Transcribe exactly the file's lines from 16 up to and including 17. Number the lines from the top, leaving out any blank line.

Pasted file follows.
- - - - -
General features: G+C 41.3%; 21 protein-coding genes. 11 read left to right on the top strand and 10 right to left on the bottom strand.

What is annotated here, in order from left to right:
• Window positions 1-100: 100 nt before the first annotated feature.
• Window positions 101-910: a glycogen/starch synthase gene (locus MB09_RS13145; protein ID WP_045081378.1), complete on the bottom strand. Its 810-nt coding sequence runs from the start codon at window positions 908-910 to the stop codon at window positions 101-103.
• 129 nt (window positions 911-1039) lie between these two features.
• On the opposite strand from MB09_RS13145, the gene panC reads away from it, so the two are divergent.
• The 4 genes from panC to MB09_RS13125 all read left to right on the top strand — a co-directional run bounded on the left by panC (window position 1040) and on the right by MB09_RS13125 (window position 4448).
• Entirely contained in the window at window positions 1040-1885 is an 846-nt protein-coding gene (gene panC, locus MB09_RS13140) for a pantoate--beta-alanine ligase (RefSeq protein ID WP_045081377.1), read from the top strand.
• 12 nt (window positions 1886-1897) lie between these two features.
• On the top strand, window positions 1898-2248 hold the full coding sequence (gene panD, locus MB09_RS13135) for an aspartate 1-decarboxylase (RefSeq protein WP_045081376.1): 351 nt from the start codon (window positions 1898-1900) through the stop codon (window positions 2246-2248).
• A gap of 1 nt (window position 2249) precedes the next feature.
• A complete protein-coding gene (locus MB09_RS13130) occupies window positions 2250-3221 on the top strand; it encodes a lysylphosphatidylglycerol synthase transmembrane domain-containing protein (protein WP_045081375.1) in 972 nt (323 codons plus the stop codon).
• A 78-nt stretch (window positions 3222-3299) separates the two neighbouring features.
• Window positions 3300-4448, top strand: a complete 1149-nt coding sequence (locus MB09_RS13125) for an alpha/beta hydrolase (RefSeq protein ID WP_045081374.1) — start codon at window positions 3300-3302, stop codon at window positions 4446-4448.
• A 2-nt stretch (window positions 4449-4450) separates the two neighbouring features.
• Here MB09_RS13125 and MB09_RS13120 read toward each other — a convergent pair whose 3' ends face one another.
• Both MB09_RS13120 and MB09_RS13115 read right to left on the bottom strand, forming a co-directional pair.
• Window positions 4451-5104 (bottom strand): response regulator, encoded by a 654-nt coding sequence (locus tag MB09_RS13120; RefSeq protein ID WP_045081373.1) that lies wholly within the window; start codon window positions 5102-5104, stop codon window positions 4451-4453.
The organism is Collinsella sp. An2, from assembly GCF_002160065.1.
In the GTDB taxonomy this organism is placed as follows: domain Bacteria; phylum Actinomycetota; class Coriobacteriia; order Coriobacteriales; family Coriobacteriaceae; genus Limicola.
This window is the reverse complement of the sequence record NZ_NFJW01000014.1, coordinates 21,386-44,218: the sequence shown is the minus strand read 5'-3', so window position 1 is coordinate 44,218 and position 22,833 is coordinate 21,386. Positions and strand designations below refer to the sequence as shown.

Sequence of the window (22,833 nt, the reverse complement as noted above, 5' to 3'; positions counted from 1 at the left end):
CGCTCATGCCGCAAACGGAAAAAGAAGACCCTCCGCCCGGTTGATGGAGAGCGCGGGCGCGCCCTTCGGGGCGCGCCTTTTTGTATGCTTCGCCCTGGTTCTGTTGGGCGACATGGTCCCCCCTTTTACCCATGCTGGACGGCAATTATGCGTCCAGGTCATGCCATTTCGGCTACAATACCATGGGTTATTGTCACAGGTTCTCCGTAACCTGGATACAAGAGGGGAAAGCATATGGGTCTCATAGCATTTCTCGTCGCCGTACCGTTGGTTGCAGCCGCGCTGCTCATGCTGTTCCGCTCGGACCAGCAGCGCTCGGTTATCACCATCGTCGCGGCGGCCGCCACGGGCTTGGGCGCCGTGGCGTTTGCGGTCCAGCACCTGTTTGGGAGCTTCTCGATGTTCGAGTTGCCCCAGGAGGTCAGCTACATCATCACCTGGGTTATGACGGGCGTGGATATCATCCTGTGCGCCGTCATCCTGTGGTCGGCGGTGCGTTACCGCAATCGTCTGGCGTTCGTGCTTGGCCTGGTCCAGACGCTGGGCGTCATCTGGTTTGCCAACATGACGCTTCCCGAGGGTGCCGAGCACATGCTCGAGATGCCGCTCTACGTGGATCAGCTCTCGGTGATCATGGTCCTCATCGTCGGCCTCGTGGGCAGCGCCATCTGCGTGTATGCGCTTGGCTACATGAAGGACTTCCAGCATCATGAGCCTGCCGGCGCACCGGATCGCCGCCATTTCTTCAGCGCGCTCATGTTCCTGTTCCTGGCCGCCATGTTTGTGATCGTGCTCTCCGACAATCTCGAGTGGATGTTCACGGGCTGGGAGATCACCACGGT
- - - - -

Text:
• Here MB09_RS13125 and MB09_RS13120 read toward each other — a convergent pair whose 3' ends face one another.
• Both MB09_RS13120 and MB09_RS13115 read right to left on the bottom strand, forming a co-directional pair.